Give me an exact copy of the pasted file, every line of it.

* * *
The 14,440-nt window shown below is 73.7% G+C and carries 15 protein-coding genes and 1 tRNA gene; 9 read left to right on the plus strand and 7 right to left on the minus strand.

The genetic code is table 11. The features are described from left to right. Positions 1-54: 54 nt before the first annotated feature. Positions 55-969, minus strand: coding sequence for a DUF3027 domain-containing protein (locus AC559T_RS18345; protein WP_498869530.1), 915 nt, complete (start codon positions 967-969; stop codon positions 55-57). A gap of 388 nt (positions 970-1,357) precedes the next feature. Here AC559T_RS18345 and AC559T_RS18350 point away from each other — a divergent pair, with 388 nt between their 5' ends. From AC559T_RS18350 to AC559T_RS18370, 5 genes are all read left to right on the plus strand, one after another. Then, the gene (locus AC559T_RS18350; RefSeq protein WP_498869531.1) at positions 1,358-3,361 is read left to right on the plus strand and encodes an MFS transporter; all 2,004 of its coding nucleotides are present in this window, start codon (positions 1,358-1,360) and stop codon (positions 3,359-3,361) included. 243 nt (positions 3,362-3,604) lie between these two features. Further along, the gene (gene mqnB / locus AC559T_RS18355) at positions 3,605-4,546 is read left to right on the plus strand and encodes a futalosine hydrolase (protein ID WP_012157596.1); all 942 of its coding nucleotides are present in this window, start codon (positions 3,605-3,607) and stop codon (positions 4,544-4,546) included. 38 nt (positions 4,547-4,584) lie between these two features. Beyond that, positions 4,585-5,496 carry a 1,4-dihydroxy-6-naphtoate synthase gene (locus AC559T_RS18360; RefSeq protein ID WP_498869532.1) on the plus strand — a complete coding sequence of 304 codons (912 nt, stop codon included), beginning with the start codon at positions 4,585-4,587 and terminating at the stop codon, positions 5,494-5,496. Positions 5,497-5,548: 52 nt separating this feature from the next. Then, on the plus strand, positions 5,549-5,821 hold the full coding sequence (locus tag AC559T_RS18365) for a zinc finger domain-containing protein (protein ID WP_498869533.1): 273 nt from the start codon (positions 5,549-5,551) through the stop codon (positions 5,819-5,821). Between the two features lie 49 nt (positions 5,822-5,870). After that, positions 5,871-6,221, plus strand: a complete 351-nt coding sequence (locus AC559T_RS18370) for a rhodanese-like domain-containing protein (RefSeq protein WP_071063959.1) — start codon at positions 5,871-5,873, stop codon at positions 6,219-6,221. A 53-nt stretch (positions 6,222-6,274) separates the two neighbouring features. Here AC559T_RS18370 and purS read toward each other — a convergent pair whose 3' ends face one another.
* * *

The 14,440-nt window shown below is 73.7% G+C and carries 15 protein-coding genes and 1 tRNA gene; 9 read left to right on the plus strand and 7 right to left on the minus strand.

The genetic code is table 11. The features are described from left to right. Positions 1-54: 54 nt before the first annotated feature. Positions 55-969, minus strand: coding sequence for a DUF3027 domain-containing protein (locus AC559T_RS18345; protein WP_498869530.1), 915 nt, complete (start codon positions 967-969; stop codon positions 55-57). A gap of 388 nt (positions 970-1,357) precedes the next feature. Here AC559T_RS18345 and AC559T_RS18350 point away from each other — a divergent pair, with 388 nt between their 5' ends. From AC559T_RS18350 to AC559T_RS18370, 5 genes are all read left to right on the plus strand, one after another. Then, the gene (locus AC559T_RS18350; RefSeq protein WP_498869531.1) at positions 1,358-3,361 is read left to right on the plus strand and encodes an MFS transporter; all 2,004 of its coding nucleotides are present in this window, start codon (positions 1,358-1,360) and stop codon (positions 3,359-3,361) included. 243 nt (positions 3,362-3,604) lie between these two features. Further along, the gene (gene mqnB / locus AC559T_RS18355) at positions 3,605-4,546 is read left to right on the plus strand and encodes a futalosine hydrolase (protein ID WP_012157596.1); all 942 of its coding nucleotides are present in this window, start codon (positions 3,605-3,607) and stop codon (positions 4,544-4,546) included. 38 nt (positions 4,547-4,584) lie between these two features. Beyond that, positions 4,585-5,496 carry a 1,4-dihydroxy-6-naphtoate synthase gene (locus AC559T_RS18360; RefSeq protein ID WP_498869532.1) on the plus strand — a complete coding sequence of 304 codons (912 nt, stop codon included), beginning with the start codon at positions 4,585-4,587 and terminating at the stop codon, positions 5,494-5,496. Positions 5,497-5,548: 52 nt separating this feature from the next. Then, on the plus strand, positions 5,549-5,821 hold the full coding sequence (locus tag AC559T_RS18365) for a zinc finger domain-containing protein (protein ID WP_498869533.1): 273 nt from the start codon (positions 5,549-5,551) through the stop codon (positions 5,819-5,821). Between the two features lie 49 nt (positions 5,822-5,870). After that, positions 5,871-6,221, plus strand: a complete 351-nt coding sequence (locus AC559T_RS18370) for a rhodanese-like domain-containing protein (RefSeq protein WP_071063959.1) — start codon at positions 5,871-5,873, stop codon at positions 6,219-6,221. A 53-nt stretch (positions 6,222-6,274) separates the two neighbouring features. Here AC559T_RS18370 and purS read toward each other — a convergent pair whose 3' ends face one another.